Growing concerns surround ‘intolerable’ metro assault on Iranian teen
Western governments on Wednesday expressed concern after an alleged assault by Iranian security forces had reportedly left a teenager in coma, with Germany's top diplomat dubbing the incident "intolerable".
A rights group also called for an international investigation into the confrontation on the Tehran metro, just over a year after the death in custody of Mahsa Amini who had been arrested for allegedly violating the strict dress rules for women.
Armita Garawand, 16, was attacked on Sunday by female police officers, according to the Kurdish-focused rights group Hengaw.
Iranian authorities have claimed she "fainted" due to low blood pressure, denying any involvement of security forces.
Iranian authorities remain on high alert for any upsurge of social tension around the September 16 anniversary of Amini's death, which last year triggered months of unrest.
The nationwide protest movement had rattled Iran's clerical leadership before dwindling in the face of a crackdown that according to activists has seen hundreds killed and thousands arrested.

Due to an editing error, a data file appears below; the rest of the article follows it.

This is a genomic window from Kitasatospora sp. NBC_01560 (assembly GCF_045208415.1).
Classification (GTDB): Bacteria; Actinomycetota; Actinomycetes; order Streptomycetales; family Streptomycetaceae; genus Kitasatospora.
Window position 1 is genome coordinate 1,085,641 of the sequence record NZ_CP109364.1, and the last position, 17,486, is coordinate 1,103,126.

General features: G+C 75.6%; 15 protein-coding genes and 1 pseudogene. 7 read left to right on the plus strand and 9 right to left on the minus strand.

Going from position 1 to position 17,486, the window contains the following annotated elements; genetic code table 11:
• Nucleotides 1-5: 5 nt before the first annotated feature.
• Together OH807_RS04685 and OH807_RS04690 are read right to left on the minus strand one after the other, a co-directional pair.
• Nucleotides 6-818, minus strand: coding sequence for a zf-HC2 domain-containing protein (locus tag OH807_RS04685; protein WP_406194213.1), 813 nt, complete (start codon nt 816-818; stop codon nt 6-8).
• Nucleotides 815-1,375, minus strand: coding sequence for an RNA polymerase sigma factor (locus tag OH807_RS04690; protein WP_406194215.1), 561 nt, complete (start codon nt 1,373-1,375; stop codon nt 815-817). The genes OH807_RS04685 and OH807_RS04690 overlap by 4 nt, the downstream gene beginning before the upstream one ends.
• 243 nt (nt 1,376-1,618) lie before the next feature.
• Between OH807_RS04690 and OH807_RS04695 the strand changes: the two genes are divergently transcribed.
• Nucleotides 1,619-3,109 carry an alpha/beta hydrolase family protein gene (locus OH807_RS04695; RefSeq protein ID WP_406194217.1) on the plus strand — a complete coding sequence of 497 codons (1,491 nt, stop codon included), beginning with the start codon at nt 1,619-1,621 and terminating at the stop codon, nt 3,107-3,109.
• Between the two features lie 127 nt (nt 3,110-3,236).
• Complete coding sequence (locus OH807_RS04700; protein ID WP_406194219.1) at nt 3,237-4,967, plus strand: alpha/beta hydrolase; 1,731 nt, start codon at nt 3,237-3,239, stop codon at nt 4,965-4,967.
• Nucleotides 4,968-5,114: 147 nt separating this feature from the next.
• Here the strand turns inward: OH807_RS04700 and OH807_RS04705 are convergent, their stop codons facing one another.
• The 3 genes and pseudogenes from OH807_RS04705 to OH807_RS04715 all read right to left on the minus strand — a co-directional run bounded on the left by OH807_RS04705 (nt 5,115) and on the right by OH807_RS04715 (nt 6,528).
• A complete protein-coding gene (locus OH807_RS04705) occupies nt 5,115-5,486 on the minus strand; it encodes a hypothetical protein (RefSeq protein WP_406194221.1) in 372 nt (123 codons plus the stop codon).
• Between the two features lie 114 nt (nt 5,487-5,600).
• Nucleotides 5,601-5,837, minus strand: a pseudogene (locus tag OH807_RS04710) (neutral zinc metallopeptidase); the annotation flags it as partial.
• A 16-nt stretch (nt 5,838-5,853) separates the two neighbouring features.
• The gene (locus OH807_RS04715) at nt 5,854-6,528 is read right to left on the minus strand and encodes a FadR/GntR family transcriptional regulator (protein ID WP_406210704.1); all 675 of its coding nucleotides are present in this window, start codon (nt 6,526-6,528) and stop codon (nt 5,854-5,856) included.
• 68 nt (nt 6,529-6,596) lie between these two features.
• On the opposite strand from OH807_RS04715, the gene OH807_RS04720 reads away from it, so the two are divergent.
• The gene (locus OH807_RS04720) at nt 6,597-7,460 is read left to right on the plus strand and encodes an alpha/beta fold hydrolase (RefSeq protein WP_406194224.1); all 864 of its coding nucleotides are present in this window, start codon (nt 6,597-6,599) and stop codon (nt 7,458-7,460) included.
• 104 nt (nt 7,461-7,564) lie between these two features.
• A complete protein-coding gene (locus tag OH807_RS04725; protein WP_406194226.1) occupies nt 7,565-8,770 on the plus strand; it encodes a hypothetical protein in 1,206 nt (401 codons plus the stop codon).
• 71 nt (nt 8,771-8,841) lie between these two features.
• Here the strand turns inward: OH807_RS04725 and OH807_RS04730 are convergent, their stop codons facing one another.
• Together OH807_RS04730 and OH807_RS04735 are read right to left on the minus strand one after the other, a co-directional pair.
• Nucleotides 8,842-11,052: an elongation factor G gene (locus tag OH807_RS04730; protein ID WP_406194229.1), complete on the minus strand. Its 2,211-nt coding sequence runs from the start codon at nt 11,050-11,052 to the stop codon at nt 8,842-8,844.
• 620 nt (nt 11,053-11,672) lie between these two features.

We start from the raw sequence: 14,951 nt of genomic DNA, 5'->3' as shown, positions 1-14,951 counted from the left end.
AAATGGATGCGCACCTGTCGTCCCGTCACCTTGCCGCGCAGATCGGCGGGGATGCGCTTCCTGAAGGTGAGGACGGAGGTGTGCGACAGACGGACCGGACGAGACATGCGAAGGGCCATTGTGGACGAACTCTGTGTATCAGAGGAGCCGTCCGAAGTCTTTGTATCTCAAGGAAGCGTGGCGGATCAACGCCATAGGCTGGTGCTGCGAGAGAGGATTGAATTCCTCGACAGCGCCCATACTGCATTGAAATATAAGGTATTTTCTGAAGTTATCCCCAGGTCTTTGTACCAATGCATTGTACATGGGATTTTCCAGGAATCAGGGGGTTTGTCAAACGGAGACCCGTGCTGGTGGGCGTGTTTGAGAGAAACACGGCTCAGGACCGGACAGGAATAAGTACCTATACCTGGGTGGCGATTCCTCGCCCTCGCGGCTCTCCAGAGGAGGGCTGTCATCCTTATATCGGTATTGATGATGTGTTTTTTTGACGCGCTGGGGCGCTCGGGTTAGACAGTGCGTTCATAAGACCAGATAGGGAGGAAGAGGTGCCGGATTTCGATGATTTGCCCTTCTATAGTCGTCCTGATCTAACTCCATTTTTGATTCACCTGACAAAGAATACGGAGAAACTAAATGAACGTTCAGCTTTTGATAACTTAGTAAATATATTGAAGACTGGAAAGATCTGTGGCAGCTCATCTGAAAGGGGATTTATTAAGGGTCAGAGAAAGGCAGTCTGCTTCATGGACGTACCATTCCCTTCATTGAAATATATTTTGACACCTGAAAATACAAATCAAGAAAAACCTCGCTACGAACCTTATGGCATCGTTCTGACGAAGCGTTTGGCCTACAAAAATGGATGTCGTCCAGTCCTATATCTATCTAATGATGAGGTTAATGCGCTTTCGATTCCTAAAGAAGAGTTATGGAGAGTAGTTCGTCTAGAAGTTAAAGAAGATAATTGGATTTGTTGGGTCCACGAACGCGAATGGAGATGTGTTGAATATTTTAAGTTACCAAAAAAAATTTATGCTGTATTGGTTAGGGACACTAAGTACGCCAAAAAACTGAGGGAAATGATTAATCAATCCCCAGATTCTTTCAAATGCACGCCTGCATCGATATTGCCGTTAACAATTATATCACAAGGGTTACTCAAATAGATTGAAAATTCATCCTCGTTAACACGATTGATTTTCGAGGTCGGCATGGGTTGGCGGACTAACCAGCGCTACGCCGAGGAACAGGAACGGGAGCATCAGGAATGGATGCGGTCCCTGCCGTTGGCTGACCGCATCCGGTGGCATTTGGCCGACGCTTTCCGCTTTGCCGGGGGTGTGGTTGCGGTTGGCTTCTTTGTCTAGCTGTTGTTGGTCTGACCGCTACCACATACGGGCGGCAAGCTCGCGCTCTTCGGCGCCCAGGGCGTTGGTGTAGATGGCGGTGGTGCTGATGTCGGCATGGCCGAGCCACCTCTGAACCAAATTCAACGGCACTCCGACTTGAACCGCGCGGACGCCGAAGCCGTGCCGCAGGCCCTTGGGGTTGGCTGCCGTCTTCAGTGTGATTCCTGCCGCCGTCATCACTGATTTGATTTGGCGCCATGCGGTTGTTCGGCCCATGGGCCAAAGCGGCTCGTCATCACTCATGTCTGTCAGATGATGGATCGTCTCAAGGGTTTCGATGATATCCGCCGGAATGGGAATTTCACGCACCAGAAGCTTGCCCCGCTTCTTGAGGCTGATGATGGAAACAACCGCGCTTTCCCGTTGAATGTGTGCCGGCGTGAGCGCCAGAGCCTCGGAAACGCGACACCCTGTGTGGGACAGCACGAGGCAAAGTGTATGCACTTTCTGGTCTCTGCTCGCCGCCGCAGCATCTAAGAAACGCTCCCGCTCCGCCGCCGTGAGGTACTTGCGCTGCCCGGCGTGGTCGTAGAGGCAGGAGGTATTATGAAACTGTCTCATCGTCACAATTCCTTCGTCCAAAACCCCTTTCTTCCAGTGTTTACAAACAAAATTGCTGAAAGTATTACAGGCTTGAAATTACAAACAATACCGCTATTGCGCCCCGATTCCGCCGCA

"A young woman in Iran is fighting for her life again. Just because she showed her hair on the subway. It's intolerable," German Foreign Minister Annalena Baerbock wrote on X, formerly Twitter.
Abram Paley, the acting US special envoy on Iran, posted on X that Washington was "shocked and concerned about reports that Iran's so-called morality police have assaulted" the teenager.
"We are following news of her condition. We continue to stand with the brave people of Iran and work with the world to hold the regime accountable for its abuses," Paley added.
The case has become the subject of intense discussion on social media, with a purported video of the incident said by some to show Garawand, apparently unveiled, being pushed into the metro by police agents and then an immobile body pulled out.
Norway-based NGO Iran Human Rights urged "an independent international investigation... to establish the details" of the incident, accusing Tehran of "a long history of distorting facts and concealing evidence of their crimes".
"The Islamic republic continues its harassment and repression of women under the guise of fighting mandatory hijab violations," said the group's director, Mahmood Amiry-Moghaddam.
Hengaw said that Garawand was being treated under tight security at Tehran's Fajr hospital.
It published a picture it said was of Garawand on her hospital bed, attached to a feeding tube with her head and neck heavily bandaged.
Her parents gave an interview to Iranian state media at the hospital "under considerable pressure" and "in the presence of high-ranking security officers", Hengaw said.
Baerbock said the family should not have to "be in front of cameras, but have the right to be at their daughter's bedside".
A resident of Tehran, Garawand hails from the city of Kermanshah in Iran's Kurdish-populated west, Hengaw said.
Maryam Lotfi, a journalist from the Shargh daily newspaper, sought in the aftermath of the incident to visit the hospital but was immediately detained, Hengaw said, adding she was subsequently released.